Feast your eyes on the white stuff, Snowfiends! It’s a gorgeous, sunny morning in the western half of the Alps, and there’s fresh snow on the ground. It’s settled below 1800m in places. Further east it’s still snowing – although the snow/rain line is rather higher.
Sadly, this latest winter preview will be short-lived: because the weather’s about to warm up significantly. As I said in my last snow report, we’ve got a big fat area of high pressure to deal with now. It’s centred over eastern Europe, and it will drag up a lot of warm air from the south. By evening, the freezing point in the French Alps will be up to 3000m in places, and it could touch 4000m on Friday. French forecaster Meteo-Chamonix reckons the mild spell could last 10 days.
It’s worth pointing out that the skiing on the glaciers will still be good – although a little icy first thing in the morning, after overnight refreezing. But lower down, all this lovely snow will quickly melt. The march towards winter is going to come to a temporary halt.
Of course, at this time of year, the weather can change dramatically, and mid-November could yet be engulfed by blizzards. But if you’re planning a November or early December ski trip, aim high to be on the safe side. Check out our guide to early-season skiing for advice on where to go.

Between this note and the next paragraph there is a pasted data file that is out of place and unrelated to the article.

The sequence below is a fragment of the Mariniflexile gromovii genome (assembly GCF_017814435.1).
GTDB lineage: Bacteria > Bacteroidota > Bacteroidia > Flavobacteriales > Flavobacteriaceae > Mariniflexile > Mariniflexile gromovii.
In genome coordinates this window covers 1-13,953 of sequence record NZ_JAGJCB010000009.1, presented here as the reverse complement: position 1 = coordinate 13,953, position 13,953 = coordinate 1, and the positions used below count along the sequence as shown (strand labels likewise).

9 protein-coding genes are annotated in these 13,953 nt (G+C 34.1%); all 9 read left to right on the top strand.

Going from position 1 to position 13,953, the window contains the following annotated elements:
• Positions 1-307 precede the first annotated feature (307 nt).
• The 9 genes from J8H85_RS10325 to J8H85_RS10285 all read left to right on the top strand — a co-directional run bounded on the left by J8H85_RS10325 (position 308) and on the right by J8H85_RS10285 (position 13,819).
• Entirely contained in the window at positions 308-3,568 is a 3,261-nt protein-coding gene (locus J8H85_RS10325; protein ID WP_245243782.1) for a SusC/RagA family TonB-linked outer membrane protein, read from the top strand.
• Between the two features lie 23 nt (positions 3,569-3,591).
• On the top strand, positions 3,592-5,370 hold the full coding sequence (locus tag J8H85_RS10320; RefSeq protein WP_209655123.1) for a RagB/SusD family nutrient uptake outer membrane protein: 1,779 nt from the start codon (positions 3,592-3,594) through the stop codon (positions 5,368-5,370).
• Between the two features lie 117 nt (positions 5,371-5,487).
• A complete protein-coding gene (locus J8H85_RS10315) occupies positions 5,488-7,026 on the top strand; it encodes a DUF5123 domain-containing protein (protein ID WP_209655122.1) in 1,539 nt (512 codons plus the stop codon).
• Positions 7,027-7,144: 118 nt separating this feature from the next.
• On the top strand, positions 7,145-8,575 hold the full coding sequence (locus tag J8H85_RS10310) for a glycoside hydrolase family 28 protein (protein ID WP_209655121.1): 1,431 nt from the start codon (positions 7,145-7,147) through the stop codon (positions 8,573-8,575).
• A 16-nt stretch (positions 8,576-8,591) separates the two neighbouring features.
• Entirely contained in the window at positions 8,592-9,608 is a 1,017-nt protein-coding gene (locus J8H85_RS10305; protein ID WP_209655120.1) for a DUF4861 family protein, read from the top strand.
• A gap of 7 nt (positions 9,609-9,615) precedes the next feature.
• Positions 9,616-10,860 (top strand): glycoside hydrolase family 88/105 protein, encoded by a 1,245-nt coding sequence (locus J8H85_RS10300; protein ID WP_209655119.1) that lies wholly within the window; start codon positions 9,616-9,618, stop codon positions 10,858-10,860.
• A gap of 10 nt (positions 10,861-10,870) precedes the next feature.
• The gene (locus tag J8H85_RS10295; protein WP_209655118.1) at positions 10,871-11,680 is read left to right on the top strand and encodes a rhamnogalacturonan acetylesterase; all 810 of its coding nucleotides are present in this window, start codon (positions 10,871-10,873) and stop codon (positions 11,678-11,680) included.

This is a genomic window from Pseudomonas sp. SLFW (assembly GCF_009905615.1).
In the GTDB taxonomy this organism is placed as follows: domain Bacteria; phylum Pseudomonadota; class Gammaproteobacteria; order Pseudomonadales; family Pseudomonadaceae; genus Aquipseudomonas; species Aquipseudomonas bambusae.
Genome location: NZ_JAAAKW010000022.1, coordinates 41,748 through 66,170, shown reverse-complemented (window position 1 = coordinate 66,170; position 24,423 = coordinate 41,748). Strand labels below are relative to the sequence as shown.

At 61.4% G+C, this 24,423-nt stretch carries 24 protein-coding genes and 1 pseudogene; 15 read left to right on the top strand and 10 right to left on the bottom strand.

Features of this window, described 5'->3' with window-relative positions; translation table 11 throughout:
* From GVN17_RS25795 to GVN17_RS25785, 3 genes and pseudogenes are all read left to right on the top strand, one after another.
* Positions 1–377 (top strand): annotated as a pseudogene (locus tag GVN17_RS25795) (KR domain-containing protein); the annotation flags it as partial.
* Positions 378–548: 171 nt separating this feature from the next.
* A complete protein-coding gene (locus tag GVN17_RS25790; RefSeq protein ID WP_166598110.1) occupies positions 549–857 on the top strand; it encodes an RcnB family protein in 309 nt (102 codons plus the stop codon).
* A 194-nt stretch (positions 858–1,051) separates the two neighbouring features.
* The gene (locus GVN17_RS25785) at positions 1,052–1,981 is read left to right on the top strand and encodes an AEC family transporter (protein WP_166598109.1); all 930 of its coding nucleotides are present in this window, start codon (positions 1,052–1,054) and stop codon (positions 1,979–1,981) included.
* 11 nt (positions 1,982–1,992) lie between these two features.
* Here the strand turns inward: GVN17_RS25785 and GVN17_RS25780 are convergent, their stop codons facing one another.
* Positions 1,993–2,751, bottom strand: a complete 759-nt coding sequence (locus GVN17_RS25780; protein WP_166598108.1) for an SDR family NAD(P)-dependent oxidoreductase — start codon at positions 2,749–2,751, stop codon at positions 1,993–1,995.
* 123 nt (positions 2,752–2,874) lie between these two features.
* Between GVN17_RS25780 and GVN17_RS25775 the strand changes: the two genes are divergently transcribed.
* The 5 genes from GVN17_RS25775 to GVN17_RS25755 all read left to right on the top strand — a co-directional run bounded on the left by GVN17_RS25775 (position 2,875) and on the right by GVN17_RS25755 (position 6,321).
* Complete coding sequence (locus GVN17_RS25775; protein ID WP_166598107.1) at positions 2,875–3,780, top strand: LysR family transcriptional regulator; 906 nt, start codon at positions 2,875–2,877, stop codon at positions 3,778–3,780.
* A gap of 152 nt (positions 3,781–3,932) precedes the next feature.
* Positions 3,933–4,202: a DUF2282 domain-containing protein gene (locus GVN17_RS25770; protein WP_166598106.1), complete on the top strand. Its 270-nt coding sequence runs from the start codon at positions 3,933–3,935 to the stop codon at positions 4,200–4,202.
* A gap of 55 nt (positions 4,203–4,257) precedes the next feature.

Right – back to the images from earlier today – starting with the bottom of the Double M piste in Tignes Val Claret, at 2100m. As you know, the glacier is already open for skiing, and conditions are excellent. The resort will open the Double M as soon as possible, but that’s unlikely to be for a couple of weeks. The whole of the Tignes-Val d’Isere area is due to open on November 28.
Meanwhile, pictured below is Serre-Chevalier, south of Grenoble, which is due to open on November 28.
Pictured below is Val Thorens, at the top of the Three Valleys ski area. This was taken at 2300m. Val Tho should open on November 21.
Pictured below is Avoriaz, at 1800m, earlier this morning. Avoriaz will open on December 11.
Below is the Plan Maison sector of Cervinia in Italy – which shares its ski area with Zermatt, on the other side of the Matterhorn. Cervinia has been opening for weekends through October, and will welcome skiers to its highest slopes on a daily basis from Saturday.
Pictured below is the Allalin glacier above Saas-Fee, in Switzerland, where the autumn glacier-skiing season is in full swing.
Below is the Stand ski hutt above Engelberg. The glacier here will open its first pistes on Saturday.
Pictured below is the campsite at Pontresina, near St Moritz. The glacier at Diavolezza is already open to skiers. The slopes at Corvatsch and Corviglia will open on November 21.
Below are the slopes above Samnaun, which shares its slopes with Ischgl in the Austrian Tirol. Ischgl will open from November 28.
This is how the top of the Pitztal Glacier is looking this morning. The glacier is already open for skiing.
Finally, here’s little Sulden/Solda, in the South Tyrol. It’s down well from the autumn snow storms so far, and opened last weekend.